Five Hundred Forty-one Seniors Receive Degrees At Trinity College Graduation
By CHRISTOPHER HOFFMAN
May 20, 2013
HARTFORD — – Family members, friends and faculty gathered beneath Trinity College's fabled elms Sunday to witness 541 seniors receive degrees at the institution's 187th commencement.
Cool breezes, intermittent sprinkles and a gray sky failed to dampen spirits during the approximately two hour-long ceremony.
The bells of Trinity Chapel chimed as women dressed in willowy summer dresses in defiance of the chill and men in blazers and ties, many of them gold and blue for the school's colors, gathered on the college's main quadrangle. Perfume and cologne scented the air as the crowd milled in anticipation of the ceremony.
A bagpipe band led the graduates, dressed in traditional black robes and mortarboards, down the college's Luther-Roosevelt Long Walk to their seats under the towering elm trees at the quadrangle's center. Before them and overseeing the ceremonies stood an imposing statute of Bishop Thomas Church Brownell, who founded the liberal arts college in 1823, his arm extended as if to the future.
Addressing her classmates, senior Irenae Allyson Aigbedion confessed that graduation made her knees quake.
"I fear uncertainty," Aigbedion said. "I fear failure."
But Aigbedion noted that she and her classmates had overcome fear and uncertainty as freshmen. Ultimately, they had excelled and would do so again out in the world, she said.
"I challenge the Class of 2013 never to allow fear to hold you down," Aigbedion said.
She urged the graduating students to focus on hope and to find their places in the world.
"If we can't find it, we will carve it out for ourselves," she said.
Commencement speaker Bridget Mary McCormack, a 1988 Trinity graduate who in 2012 was elected to the Michigan Supreme Court, urged parents and graduates to "savor this moment. Burn it into your memory banks."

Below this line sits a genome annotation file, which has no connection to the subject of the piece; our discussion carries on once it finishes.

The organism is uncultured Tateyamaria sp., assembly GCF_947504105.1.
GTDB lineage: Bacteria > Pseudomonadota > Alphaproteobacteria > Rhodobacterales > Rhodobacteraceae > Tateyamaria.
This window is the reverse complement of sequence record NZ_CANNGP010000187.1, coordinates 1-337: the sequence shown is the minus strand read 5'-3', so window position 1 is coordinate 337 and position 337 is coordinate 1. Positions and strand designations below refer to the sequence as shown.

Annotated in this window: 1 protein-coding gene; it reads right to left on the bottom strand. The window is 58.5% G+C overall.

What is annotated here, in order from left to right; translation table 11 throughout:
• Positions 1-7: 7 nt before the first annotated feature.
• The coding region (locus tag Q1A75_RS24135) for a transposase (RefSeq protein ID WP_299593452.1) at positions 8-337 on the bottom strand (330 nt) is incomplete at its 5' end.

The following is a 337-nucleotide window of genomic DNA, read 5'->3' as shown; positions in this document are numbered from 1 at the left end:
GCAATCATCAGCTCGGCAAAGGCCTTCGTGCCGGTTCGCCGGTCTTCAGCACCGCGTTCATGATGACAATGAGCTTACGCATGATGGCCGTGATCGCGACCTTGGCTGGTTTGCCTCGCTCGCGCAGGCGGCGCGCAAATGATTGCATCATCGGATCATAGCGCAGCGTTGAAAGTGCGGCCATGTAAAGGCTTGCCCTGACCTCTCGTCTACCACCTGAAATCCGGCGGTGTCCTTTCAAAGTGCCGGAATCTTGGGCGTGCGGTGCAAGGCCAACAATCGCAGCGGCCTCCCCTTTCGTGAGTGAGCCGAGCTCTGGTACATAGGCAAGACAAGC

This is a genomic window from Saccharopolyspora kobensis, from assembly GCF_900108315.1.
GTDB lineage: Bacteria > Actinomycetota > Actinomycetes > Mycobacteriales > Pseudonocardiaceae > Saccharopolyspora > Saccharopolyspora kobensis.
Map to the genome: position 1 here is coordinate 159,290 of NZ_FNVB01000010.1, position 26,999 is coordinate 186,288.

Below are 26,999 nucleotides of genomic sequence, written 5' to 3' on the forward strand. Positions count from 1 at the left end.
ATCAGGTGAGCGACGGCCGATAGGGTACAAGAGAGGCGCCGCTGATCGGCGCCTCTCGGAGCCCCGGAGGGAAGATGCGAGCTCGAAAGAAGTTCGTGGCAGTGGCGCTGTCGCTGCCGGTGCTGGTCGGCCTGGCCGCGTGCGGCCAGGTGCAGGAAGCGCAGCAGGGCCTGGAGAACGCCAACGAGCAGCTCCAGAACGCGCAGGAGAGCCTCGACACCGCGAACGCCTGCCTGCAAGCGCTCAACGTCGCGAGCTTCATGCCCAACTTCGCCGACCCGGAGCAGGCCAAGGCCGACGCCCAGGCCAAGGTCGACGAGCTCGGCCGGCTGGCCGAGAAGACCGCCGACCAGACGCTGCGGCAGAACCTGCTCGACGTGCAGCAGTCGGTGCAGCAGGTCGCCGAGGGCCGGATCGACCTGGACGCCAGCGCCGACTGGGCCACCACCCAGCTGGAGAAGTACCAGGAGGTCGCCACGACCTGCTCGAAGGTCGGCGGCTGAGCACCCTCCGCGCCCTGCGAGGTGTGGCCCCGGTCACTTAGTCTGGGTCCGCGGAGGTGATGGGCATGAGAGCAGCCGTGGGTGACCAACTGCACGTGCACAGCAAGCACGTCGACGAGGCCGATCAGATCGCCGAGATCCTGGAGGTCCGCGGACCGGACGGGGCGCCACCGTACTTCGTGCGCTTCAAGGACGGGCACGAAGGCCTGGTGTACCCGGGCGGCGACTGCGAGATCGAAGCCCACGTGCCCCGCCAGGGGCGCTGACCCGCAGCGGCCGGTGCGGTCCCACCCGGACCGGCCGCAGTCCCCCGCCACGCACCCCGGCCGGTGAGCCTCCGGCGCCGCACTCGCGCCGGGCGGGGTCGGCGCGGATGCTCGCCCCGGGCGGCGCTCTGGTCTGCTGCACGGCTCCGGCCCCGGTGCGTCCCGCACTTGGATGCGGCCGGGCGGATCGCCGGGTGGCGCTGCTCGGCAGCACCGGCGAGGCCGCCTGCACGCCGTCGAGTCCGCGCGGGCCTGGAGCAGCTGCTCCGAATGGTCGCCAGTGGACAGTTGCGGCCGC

McCormack, who received an honorary doctor of laws degree Sunday, provided the young men and women with three insights: Life is shorter than you think; have a plan, but be flexible; and the greatest rewards come from helping others.
"You have all been lucky in life's lottery, blessed with talent and privilege and now armed with the skills to make the most of these," she said. "So don't waste time. Set your course. Don't be afraid to call an audible. And find ways to use the values your parents have taught you — and the skills the Trinity faculty have taught you — to work for some greater good."
Rapid technological changes and advances of recent years present graduates with unprecedented opportunities, McCormack said.
"New tools make you more powerful like no generation before you," she said.
The college awarded bachelor of arts or science degrees to 541 seniors Sunday. In addition, 25 graduate students received master's degrees in public policy, English, American studies or economics.
Also receiving honorary degrees were 1988 Democratic presidential nominee and former Massachusetts Gov. Michael Dukakis, Yale Divinity School Professor Margaret Ann Farley and journalist and author Elizabeth Kolbert.
Reprinted with permission of the Hartford Courant.
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